Fallen Angel is the perfect thriller for packing in your suitcase and taking away with you to sunnier shores this year. The seaside villas inhabited by the Temple family epitomise the flawless luxury of their world. But beneath the apparently still waters of the Temple family, the ripples of a sixteen-year-old tragedy are about to break into turbulent waves. It gave me all the vibes of Helen Walsh’s The Lemon Grove, with a similarly heady mix of sun, sea, and secrets.

Given that none of the characters in Fallen Angel are particularly likeable, Brookmyre has done an excellent job of keeping the reader engaged with them. Watching the Temple family, in both their 2002 and their 2018 incarnations, is a little like watching a car crash in slow motion. As the reader, you’re unable to look away even as their lives spiral out of control. And, at the heart of it all, is a dark and terrible family secret and the tragic death of a little girl. Once all the threads are unravelled, there’s a chilling twist in this tale and plenty of scenes that pack an emotional punch along the way.

Combining a dark humour with gradual increases in tension, Brookmyre uses multiple viewpoints and dual timelines to provide a hazy picture, ensuring the reader is only ever able to gradually piece together the mystery that lies at the heart of Niamh Temple’s disappearance. Excerpts from patriarch Max Temple’s book on conspiracy theories are scattered throughout the book, providing tantalising glimpses of the larger narrative without ever giving the game away. It’s assured and accomplished writing that makes for easy and enjoyable reading.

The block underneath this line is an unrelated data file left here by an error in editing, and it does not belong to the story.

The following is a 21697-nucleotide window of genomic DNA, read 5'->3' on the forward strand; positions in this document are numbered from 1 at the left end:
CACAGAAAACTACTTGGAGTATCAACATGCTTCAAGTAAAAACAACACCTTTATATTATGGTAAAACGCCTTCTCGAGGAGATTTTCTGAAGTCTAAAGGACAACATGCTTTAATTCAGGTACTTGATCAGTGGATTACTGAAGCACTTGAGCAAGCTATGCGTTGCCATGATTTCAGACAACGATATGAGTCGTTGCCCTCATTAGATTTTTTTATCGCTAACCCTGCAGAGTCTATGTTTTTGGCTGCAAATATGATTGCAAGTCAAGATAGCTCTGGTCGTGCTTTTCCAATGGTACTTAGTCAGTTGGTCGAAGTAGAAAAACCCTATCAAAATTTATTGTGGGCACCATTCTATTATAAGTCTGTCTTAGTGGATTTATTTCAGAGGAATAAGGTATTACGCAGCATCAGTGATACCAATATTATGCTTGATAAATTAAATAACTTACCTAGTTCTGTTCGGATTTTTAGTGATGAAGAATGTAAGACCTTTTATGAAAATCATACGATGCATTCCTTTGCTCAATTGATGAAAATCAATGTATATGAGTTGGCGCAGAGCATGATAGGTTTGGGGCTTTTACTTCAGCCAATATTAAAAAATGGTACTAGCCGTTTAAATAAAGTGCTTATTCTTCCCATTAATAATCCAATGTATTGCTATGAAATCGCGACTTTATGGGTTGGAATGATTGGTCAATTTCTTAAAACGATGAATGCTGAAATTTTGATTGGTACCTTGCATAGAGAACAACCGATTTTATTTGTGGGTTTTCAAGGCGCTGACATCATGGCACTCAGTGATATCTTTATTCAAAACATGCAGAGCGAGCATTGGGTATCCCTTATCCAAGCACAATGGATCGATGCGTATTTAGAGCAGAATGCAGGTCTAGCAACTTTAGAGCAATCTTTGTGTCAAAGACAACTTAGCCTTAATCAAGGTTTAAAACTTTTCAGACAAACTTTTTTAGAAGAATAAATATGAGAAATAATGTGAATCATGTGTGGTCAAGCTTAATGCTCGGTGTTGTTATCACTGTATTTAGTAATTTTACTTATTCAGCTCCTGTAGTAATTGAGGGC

Packed with intrigue and dark secrets, Fallen Angel is a complex and sophisticated thriller that will keep you guessing right up until the closing act. Cleverly weaving together the two timelines, this is a compelling narrative. And with some deliciously dark characterisation, Fallen Angel is a perfect read for ensuring that you keep the pages turning by the pool this summer!

Fallen Angel by Chris Brookmyre is published by Little Brown and is available now in hardback and ebook from all good booksellers and online retailers, including Hive, Waterstones, Book Depository, and Amazon. My thanks go to the publisher for providing a copy of the book in return for an honest and unbiased review, and for inviting me to take part in this blog tour. 

Blog Tours · Reviews

BLOG TOUR!!! Death at the Plague Museum by Lesley Kelly

Death at the Plague Museum CoverThe pandemic is spreading.

On Friday, three civil servants leading Virus policy hold a secret meeting at the Museum of Plagues and Pandemics.

By Monday, two are dead and one is missing.

It’s up to Mona and Bernard of the Health Enforcement Team to find the missing official before panic hits the streets.

When I was offered a spot on the blog tour for Lesley Kelly’s Death at the Plague Museum, the latest book in her Health of Strangers series, it was the premise that really struck me. Set in a world where a deadly flu virus has left Edinburgh in a bureaucratic nightmare, it seemed such a unique and intriguing setting for a crime thriller. And I wasn’t wrong!

Although Death at the Plague Museum is the third full book in the series (there is also a short story), the plot, which revolves around the sinister disappearance of a leading Virus policy expert, is largely self-contained.